By RACHEL JANOSEC
I was searching across the Internet for recent news on journalism and journalists and came upon an article about the laws of journalism and found it very interesting. The article discussed seven laws that journalists must know and remember at all times, and although most journalists know this laws like the back of their hand, I think it is good to remind everyone. Every journalist, both young and old, new and pro, has to be reminded of these seven laws.
These laws range from database rights all the way to hate speech. These laws should especially be considered when journalists start publishing online rather then in print because areas like defamation, libel, contempt of court, privacy and privilege can be altered. Internet journalism opens up a whole new world of laws and licenses that one must be conscious of.
The Internet is a place where laws you never knew existed are applied to your work and the following are the most important all journalists should be aware of.
The first law to be mindful of is copyright and “public domain.” The right can be surrounding pictures and other content that is shared by other across the web.
The second law is creative commons and open data rights. Creative commons licensing allows you to find and use content quickly and with confidence. It is also an important factor in distributing the work.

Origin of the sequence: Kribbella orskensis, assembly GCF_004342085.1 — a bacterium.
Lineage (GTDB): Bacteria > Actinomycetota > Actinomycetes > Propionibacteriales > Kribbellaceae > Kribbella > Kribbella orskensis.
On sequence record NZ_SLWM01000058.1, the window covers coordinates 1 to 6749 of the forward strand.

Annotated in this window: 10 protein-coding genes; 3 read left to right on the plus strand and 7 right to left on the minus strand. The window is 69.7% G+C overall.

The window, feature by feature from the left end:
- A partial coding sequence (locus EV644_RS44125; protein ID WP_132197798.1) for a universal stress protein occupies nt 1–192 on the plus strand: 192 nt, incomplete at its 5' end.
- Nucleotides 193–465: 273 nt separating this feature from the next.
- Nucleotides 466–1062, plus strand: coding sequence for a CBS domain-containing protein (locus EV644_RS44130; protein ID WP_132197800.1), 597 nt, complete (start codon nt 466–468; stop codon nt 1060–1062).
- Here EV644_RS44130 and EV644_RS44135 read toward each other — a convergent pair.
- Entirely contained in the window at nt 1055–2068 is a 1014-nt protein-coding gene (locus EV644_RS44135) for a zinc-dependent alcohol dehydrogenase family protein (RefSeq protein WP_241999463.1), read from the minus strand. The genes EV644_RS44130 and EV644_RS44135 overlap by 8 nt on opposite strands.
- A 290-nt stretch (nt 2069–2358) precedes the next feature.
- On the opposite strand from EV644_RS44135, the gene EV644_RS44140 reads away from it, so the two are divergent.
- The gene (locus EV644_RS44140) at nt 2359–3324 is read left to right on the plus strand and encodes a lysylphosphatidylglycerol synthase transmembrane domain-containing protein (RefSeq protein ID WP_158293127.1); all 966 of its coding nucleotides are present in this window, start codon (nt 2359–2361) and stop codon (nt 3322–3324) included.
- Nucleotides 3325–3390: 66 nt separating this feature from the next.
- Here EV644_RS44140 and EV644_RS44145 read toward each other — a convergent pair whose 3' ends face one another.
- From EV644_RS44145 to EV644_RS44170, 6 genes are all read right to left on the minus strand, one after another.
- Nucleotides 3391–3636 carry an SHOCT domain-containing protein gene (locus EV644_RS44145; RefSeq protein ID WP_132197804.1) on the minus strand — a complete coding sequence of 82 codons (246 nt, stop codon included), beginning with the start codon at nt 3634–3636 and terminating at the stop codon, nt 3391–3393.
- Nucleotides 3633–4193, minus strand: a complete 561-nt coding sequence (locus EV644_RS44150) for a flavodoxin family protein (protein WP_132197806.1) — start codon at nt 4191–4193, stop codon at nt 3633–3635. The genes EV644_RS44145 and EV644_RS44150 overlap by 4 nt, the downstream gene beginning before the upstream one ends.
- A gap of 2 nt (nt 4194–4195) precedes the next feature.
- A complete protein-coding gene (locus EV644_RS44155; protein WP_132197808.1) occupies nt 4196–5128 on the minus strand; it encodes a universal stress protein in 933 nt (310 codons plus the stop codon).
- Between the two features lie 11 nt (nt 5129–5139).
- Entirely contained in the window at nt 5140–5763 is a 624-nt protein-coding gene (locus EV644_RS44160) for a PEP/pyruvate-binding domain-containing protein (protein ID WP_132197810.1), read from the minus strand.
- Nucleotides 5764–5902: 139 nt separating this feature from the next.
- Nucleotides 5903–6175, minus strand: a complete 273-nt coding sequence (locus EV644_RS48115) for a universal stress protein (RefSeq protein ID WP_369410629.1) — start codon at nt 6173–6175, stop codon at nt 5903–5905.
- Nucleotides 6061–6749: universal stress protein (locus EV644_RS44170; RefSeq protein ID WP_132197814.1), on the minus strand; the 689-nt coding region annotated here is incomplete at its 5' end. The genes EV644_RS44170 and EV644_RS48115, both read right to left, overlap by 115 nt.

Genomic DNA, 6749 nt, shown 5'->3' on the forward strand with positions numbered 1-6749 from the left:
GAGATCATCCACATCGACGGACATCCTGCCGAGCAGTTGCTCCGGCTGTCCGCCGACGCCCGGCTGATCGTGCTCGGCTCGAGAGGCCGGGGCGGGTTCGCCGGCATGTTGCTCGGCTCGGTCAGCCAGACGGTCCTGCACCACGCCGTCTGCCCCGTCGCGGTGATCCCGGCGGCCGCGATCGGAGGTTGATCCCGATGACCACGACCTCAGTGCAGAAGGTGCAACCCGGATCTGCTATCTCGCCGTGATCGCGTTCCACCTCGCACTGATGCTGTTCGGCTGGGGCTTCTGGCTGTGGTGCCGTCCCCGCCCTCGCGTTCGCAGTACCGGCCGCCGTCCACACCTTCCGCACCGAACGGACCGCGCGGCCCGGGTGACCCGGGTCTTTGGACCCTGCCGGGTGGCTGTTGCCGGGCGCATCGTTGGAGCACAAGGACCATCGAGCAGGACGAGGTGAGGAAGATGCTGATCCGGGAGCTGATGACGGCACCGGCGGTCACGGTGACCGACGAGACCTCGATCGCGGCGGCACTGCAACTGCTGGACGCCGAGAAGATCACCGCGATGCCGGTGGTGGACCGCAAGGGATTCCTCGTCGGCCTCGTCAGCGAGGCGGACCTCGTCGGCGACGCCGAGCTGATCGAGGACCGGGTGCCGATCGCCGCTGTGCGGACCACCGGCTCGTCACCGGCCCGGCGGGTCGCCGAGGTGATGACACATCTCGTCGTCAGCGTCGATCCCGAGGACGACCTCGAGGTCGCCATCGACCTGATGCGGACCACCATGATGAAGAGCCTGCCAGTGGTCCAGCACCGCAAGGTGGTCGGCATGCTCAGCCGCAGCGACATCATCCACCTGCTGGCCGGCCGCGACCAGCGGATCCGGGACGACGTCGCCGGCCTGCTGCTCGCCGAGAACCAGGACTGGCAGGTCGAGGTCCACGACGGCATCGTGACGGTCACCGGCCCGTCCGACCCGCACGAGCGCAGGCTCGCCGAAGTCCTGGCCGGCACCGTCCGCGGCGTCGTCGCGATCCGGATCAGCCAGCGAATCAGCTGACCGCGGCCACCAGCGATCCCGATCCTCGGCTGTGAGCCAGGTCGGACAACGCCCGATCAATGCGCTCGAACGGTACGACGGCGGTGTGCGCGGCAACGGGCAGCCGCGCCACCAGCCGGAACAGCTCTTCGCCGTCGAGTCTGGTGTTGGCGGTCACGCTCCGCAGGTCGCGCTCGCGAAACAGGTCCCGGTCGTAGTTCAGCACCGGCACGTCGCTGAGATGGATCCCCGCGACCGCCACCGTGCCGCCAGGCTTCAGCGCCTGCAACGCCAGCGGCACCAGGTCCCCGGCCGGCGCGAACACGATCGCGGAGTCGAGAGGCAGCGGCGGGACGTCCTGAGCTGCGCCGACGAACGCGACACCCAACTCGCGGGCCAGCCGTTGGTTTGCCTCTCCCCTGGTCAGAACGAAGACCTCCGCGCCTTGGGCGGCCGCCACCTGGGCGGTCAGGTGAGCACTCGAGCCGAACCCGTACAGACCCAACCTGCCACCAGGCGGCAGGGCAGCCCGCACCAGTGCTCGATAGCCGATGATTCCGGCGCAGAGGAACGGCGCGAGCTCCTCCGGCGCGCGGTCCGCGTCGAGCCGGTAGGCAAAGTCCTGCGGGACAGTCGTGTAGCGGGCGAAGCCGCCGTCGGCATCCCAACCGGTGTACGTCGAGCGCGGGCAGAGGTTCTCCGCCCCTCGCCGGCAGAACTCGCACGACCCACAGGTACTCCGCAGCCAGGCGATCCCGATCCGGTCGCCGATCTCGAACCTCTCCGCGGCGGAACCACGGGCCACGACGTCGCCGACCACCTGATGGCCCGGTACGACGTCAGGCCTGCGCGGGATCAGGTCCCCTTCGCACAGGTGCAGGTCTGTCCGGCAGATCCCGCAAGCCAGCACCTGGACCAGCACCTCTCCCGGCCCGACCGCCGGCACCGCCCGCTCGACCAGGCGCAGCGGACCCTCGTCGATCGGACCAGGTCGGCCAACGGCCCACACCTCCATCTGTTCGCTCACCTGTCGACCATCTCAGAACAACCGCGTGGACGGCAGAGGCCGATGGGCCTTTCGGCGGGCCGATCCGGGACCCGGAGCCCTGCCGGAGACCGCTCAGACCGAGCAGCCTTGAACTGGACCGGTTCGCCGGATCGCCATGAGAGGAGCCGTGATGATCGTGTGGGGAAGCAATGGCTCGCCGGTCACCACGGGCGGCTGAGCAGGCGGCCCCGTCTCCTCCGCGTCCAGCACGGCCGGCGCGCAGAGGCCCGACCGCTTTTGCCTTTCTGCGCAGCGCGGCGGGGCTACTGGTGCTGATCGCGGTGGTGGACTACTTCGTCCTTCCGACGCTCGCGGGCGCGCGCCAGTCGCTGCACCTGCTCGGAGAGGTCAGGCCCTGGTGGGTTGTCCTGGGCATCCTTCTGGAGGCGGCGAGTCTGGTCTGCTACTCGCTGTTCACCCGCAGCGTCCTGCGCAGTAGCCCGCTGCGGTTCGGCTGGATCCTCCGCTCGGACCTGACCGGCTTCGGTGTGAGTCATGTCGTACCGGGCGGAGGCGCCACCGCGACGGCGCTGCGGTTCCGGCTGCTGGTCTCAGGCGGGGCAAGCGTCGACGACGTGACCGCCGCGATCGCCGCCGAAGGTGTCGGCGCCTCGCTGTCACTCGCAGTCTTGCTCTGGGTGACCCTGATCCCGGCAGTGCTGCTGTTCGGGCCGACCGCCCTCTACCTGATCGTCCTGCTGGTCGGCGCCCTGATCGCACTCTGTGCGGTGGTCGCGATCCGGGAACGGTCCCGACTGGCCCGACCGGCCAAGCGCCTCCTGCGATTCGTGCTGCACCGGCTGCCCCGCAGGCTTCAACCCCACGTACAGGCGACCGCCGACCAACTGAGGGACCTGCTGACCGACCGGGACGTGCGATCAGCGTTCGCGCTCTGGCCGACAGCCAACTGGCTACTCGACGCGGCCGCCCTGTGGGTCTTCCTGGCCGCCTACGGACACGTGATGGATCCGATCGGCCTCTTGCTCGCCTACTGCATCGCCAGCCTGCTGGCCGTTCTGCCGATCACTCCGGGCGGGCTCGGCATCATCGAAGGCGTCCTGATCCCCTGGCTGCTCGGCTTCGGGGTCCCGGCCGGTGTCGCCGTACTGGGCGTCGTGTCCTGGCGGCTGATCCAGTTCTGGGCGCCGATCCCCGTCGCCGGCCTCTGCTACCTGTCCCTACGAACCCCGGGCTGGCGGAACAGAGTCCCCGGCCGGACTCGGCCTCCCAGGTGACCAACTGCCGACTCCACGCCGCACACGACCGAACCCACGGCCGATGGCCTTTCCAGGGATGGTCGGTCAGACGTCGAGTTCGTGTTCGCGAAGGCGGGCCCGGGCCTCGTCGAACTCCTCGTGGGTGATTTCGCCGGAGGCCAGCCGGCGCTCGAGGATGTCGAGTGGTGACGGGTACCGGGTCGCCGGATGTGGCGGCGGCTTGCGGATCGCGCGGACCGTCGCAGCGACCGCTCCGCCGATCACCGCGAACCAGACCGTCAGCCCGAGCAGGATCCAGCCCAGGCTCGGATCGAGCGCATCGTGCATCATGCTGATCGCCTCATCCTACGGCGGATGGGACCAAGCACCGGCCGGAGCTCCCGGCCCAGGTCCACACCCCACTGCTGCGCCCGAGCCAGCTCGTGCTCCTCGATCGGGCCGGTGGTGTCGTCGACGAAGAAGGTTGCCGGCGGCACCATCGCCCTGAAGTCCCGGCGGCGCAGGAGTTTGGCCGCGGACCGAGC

The next law is database rights. This is basically very similar to copyright.
Discrimination and hate speech laws are also very important. Journalists are not just journalists but publishers and must be weary of what people publish on their site. And there are many acts all through out history that discuss hate speech laws in more detail like The Racial and Religions Hatred Act of 2006. A journalist should definitely brush up on these laws if need be.
The fifth law is the data protection law from the Data Protection Act of 1998. The act basically states that you use information only for the purposes for which it is gathered and only as long as it is needed.
The second to last law involves harassment and stalking. This law prevents journalists on reporting about particular individuals and the stalking law is used in a very similar way.
The last law, arguably the most important, is the Freedom of Information Act. Instead of talking about what journalists can’t do on their sites and over the Internet, this act discusses what you can do. It states you have access to information held by public bodies such as councils, police authorities, health bodies and national government departments.
These seven laws will help guide any journalist to a successful career, at least on the web.